Wednesday, June 25, 2014

Gluten Intolerance from Lack of Vitamin C and Probiotics: Dr. Mayer Eisenstein on Study Pointing to Strong Correlation

Gluten Intolerance from Lack of Vitamin C and Probiotics: Dr. Mayer Eisenstein on Study Pointing to Strong Correlation
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Gluten Intolerance from Lack of Vitamin C and Probiotics: Dr. Mayer Eisenstein on Study Pointing to Strong Correlation
Los Angeles , CA
Wednesday, June 25, 2014
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Dr. Mayer Eisenstein, co-host of Know Your Rights Radio Show with Vaccine Rights Attorney Alan Phillips, and author of Make an Informed Vaccine Decision for the Health of Your Child: A Parent's Guide to Childhood Shots, has begun to cite a study that draws a strong parallel between severe gluten intolerance, called Celiac disease, to insufficient levels of Vitamin C and Probiotics. In a video distributed through his newsletter and posted on various websites, he discusses a study published in the Journal of Allergologia et Immunopathologia that noted that biopsies taken from patients with celiac disease were dramatically altered by the addition of "some ascorbate (vitamin C) to lab dishes containing gut tissue. The various inflammatory markers (INF-a & y, TNF, IL-13, 16, 17) were abolished in the vitamin C-treated dishes!"
The study seems to point a startling conclusion that "Mankind is suffering from yet another manifestation of Vitamin C deficiency." Dr. Eisenstein has been championing the use of large amounts of Vitamin D over the last few years, calling it a "miracle vitamin," and now his stance on the use other Vitamins and natural supplements is getting a leg up from this study. A long-time opponent of mass vaccinations and highly suspicious of drug company claims, Dr. Eisenstein become more convinced every day that his stance on natural supplements is correct and he recommends them to his patients at the various health clinics he runs in Illinois and Florida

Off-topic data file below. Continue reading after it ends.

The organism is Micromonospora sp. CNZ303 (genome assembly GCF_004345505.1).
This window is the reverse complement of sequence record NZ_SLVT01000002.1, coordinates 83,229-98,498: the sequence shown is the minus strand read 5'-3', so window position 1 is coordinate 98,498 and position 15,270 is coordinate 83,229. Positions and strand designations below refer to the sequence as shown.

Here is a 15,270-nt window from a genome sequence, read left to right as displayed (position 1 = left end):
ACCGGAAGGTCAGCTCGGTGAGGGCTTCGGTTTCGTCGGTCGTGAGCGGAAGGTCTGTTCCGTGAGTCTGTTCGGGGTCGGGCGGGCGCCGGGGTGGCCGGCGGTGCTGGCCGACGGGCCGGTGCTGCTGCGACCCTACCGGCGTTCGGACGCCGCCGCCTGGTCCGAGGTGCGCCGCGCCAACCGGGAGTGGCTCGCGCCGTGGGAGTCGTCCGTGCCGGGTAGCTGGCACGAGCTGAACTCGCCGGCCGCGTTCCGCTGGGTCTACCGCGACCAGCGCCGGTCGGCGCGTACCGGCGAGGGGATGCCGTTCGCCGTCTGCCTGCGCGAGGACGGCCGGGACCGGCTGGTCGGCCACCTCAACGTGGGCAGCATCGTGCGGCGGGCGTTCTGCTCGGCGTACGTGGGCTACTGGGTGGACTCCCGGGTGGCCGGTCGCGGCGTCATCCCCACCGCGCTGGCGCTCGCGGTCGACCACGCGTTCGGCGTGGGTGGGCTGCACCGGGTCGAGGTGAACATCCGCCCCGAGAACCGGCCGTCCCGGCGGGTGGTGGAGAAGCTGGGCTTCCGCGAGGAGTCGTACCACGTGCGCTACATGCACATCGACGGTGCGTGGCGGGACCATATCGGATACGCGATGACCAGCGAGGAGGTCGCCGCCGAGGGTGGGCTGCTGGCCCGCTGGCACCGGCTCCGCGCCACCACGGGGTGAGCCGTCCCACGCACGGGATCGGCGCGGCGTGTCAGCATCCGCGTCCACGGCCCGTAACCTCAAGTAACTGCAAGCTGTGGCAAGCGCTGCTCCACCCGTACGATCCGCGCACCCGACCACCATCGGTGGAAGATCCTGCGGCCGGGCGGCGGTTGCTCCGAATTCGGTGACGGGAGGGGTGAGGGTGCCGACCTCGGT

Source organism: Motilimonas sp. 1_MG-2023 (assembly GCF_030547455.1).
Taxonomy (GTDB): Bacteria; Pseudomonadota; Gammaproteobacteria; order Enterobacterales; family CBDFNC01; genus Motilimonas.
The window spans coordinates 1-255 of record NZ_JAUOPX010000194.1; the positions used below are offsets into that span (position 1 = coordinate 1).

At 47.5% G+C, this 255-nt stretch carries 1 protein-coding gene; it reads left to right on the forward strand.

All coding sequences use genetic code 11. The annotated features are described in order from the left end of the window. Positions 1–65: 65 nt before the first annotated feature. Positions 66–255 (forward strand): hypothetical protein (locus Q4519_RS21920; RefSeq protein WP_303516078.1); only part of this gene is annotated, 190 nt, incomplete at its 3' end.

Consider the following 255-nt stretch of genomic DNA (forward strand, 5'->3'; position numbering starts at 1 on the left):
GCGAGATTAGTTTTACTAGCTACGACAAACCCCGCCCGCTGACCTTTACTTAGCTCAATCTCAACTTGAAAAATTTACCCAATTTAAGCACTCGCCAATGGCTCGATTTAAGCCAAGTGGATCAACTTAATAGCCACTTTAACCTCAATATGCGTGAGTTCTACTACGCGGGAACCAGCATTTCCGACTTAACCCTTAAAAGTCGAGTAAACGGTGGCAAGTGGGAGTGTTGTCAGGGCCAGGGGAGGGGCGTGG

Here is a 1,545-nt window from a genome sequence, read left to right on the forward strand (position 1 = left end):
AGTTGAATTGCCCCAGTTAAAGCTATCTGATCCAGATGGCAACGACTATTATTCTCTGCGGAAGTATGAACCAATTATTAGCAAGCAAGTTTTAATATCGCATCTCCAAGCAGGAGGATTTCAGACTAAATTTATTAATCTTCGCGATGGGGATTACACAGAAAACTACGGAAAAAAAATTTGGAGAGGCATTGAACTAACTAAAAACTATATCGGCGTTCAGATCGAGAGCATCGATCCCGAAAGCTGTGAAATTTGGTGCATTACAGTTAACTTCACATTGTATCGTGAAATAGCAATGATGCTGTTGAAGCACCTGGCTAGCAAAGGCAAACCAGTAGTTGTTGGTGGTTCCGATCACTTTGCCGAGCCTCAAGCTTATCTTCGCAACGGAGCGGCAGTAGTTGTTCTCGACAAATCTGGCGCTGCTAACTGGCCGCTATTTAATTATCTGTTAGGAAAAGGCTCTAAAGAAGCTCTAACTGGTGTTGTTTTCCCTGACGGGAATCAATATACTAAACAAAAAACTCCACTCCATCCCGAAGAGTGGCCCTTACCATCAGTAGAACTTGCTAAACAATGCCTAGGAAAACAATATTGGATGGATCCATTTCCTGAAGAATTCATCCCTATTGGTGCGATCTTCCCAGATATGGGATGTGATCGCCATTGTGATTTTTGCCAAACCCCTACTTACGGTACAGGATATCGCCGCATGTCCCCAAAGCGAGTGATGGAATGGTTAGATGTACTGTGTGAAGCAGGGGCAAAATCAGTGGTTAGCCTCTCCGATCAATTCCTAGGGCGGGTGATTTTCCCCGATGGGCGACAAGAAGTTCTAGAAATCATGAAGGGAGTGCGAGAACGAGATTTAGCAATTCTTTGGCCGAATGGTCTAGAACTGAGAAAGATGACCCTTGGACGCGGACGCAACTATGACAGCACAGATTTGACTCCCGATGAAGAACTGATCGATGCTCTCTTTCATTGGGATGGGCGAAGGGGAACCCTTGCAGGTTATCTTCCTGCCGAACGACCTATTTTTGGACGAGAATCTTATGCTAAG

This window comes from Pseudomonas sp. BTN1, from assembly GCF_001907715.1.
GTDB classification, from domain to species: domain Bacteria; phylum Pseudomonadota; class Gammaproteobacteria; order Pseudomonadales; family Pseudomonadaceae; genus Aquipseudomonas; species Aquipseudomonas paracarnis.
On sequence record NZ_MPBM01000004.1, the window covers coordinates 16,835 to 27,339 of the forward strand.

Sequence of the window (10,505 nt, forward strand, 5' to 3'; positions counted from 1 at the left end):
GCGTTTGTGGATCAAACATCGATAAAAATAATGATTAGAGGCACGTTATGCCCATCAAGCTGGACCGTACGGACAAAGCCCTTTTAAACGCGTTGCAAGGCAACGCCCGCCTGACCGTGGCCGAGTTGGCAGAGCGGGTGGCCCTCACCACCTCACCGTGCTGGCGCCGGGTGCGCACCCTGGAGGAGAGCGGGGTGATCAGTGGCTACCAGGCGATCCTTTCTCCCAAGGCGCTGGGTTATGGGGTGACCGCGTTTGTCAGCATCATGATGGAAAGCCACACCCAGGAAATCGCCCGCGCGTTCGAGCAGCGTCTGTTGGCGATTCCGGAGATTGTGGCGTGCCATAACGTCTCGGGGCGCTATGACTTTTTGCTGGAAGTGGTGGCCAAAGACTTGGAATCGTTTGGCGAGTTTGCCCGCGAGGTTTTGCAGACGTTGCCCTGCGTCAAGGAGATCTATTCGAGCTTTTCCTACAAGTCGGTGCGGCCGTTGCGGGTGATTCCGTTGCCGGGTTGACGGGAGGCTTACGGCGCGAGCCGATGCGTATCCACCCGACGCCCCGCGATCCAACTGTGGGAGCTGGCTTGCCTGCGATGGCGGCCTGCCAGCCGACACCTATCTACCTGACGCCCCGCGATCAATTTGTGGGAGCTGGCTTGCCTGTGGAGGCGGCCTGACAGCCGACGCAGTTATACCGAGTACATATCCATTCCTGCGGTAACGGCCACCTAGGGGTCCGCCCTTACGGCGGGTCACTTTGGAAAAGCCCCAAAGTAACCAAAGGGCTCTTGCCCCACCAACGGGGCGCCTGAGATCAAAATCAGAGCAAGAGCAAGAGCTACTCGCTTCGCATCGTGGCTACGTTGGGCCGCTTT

In the study, run by Dr. Anurag Singh, 20 people with seasonal allergic rhinitis were brought in to participate in a double-blinded, parallel, randomized placebo-controlled trial. Subjects randomly were given B. lactis NCC2818 (Probiotic) or a placebo for eight weeks. Probiotic groups exhibited fewer allergic responses the "probiotic group compared with the placebo group" as researches also looked at "the activation levels of white blood cells that play a role in inflammatory reactions called basophils." Using the levels of basophils to diagnose allergies is an effective tool and was used in this study as it "revealed that activation of CD63 basophils was lower in the probiotic group after one month of supplementation."
Dr. Eisenstein was not surprised to read that, by altering one's diet to include "probiotics and/or prebiotics (found in some foods) and in supplements may help alleviate the severity of celiac/gluten sensitivity for some patients." The May 2010 Journal of Leukocyte Biology stated that "differing intestinal bacteria in celiac patients could influence inflammation to varying degrees." Bottom line is that celiac patients can make huge strides in holding the deleterious effects of their gluten intolerance by a strategy of probiotic, prebiotics and Vitamin C. The study indicated these recommendations can be extended "patients with associated diseases such as type 1 diabetes and other autoimmune disorders."
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Mayer Eisenstein, Ph.D., JD
Los Angeles, CA
310-902-8935
 
 
 
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